River Boat Viking River China Dining Staff

Q – We have cruised Europe with Vantage and we recently returned from China where we sailed with Viking River on their Emerald. The Cruise tour did not really give us enough time in Beijing and Shanghai and we would advise traveltruth readers to try to add days in both cities. The cruise, however, seemed too long by a day or two. The real problem is that most of the port stops are industrialized areas and newly built factory cities were something we really only needed to see once. Travelers by riverboat to China should understand that many of the “historic cities” on the Yellow River program are now several hundred feet below the sea as a result of the dams in Three Gorges area, the world’s largest ever public works project.

We found the food onboard and the service preferable to what we experienced on Vantage but were put off by many Viking River veterans who felt that the food in Europe was better because local chefs were sometimes brought on board to prepare their local dishes. This just didn’t happen in China. And that is my question: We had a number of really touristy off-ship lunches included in the full day tours. The food was really marginal and virtually all of these restaurants sold trinkets to tourists and were huge, sort of like rest stop restaurants on the highway in the States. One place they took us to had North Korean wait staff that clearly didn’t like Americans. Is this unique to Viking River and would we have had better off-ship food and service had we sailed with one of the higher-rated lines?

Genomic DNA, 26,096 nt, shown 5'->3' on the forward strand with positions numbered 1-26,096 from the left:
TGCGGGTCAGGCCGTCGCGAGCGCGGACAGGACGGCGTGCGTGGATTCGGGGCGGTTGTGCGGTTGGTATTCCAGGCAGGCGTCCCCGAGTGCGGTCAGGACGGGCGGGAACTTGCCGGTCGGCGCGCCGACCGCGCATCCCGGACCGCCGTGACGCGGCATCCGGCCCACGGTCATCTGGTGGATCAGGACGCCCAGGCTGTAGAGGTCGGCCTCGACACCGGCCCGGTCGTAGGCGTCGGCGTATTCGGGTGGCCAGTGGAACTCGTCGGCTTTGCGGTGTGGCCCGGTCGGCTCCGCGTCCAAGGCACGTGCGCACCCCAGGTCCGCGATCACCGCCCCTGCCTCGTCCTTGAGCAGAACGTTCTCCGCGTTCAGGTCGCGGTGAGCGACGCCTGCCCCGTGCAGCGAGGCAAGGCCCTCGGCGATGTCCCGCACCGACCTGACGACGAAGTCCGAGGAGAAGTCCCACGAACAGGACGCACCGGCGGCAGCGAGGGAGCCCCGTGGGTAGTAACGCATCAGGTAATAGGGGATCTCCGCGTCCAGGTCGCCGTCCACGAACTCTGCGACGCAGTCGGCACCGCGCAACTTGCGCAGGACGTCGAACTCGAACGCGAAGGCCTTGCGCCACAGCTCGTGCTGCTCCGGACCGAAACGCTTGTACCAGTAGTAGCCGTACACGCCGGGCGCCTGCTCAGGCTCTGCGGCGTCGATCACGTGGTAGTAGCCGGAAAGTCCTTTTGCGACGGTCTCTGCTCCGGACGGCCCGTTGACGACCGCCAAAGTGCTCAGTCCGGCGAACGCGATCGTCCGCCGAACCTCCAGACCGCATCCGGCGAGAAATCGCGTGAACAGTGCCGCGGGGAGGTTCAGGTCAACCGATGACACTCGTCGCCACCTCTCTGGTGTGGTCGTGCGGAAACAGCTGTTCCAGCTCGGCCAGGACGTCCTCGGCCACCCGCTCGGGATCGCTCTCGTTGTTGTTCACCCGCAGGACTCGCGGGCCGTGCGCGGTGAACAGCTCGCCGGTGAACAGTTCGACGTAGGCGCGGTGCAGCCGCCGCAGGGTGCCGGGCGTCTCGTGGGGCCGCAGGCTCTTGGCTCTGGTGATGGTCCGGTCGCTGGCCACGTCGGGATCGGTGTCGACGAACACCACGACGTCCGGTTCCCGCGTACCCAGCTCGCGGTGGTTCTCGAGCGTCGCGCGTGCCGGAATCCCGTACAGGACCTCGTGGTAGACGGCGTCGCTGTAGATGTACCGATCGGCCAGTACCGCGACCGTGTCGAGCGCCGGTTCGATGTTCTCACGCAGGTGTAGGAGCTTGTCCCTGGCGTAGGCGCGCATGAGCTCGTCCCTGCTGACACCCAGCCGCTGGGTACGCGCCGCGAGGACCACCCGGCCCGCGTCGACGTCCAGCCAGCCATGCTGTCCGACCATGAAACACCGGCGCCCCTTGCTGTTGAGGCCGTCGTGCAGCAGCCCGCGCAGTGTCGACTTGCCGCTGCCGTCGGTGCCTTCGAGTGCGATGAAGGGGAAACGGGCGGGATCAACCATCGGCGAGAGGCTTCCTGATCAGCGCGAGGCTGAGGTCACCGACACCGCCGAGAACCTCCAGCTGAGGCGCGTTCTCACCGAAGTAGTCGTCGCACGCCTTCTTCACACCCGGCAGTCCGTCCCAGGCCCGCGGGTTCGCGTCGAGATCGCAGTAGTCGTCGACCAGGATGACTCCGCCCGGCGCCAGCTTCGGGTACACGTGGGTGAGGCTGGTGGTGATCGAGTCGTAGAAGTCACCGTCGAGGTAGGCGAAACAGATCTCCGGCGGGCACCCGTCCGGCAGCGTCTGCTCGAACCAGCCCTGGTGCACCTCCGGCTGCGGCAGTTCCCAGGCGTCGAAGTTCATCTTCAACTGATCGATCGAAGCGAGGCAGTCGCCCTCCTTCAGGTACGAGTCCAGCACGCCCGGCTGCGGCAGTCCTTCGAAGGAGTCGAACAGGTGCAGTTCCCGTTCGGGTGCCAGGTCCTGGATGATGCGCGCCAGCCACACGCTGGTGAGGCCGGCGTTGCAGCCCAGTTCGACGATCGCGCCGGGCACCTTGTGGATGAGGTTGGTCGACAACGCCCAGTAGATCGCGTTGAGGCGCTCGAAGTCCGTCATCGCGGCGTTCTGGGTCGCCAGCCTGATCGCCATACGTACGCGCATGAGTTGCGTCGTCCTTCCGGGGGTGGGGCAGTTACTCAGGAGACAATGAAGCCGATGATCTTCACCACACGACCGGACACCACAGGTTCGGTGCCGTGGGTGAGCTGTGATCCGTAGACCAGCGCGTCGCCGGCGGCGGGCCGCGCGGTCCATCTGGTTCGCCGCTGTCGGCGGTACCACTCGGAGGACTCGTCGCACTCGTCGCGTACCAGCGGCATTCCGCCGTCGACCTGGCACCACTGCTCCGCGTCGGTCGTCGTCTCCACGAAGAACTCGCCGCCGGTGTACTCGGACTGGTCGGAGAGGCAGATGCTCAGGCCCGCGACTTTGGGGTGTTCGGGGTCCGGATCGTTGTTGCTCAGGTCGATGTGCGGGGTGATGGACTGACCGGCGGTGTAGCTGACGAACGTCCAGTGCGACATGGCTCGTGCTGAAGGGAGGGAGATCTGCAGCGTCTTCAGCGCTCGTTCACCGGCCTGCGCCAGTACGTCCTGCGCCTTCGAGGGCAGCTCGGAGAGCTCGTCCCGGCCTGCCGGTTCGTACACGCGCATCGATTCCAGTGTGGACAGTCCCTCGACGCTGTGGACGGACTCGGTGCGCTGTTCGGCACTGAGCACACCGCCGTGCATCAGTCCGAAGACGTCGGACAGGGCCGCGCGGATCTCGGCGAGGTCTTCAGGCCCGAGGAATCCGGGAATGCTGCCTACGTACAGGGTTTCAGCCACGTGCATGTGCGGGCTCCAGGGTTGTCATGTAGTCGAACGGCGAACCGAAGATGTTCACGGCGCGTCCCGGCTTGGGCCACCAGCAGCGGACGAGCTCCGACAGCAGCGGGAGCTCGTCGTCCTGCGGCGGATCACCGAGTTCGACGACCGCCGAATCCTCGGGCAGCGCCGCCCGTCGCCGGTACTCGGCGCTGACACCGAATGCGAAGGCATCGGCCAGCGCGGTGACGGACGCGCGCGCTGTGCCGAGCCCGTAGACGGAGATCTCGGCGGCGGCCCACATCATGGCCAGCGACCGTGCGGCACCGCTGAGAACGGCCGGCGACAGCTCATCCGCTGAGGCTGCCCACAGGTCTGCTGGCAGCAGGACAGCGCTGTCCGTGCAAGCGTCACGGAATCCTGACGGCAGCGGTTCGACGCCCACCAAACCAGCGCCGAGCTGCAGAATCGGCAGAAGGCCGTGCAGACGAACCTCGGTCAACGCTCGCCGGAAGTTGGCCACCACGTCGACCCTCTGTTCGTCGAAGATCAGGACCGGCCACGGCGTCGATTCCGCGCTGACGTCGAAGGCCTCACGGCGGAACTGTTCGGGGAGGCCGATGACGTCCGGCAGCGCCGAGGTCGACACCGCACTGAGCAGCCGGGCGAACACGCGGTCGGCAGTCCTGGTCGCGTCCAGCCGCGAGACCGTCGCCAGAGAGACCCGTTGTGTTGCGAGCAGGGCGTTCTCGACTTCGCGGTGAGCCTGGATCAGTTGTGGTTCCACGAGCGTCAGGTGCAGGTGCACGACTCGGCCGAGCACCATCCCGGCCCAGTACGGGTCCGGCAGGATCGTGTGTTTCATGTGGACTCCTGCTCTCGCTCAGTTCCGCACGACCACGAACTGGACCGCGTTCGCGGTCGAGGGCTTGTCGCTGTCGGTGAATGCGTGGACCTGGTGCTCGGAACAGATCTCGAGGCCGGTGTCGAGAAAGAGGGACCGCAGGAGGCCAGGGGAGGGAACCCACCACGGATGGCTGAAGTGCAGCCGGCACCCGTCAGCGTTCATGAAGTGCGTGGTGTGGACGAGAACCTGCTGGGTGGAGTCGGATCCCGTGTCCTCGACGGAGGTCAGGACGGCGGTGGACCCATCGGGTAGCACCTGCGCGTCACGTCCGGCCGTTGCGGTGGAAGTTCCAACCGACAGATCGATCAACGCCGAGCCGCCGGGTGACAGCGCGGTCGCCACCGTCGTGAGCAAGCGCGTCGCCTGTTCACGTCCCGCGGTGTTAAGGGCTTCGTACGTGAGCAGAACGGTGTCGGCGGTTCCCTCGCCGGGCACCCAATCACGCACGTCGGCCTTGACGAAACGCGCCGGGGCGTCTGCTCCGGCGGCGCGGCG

A – Probably. Included off-shore meals are a major expense for river boat companies and it is one area where you can be disappointed with a lower-priced product. The unpleasant North Korean service you encountered would not be tolerated twice by the top lines. But in Viking’s defense, friendly, warm table service is not characteristic in areas of China outside of Hong Kong, Shanghai, and Beijing. Also understand the operational problems involved in finding a clean place that can serve one hundred and fifty, or so, Americans within an hour, while making it a friendly and memorable experience. Always judge the best travel products by how they react to problems not how they perform when everything is doing well. One would hope that your negative comments were reflected in passenger comment cards and that Viking would quickly remove this dining option. To ingratiate yourselves to the North Korean staff the next time you visit, you might want to present them with a DVD of Seth Rogan’s latest movie.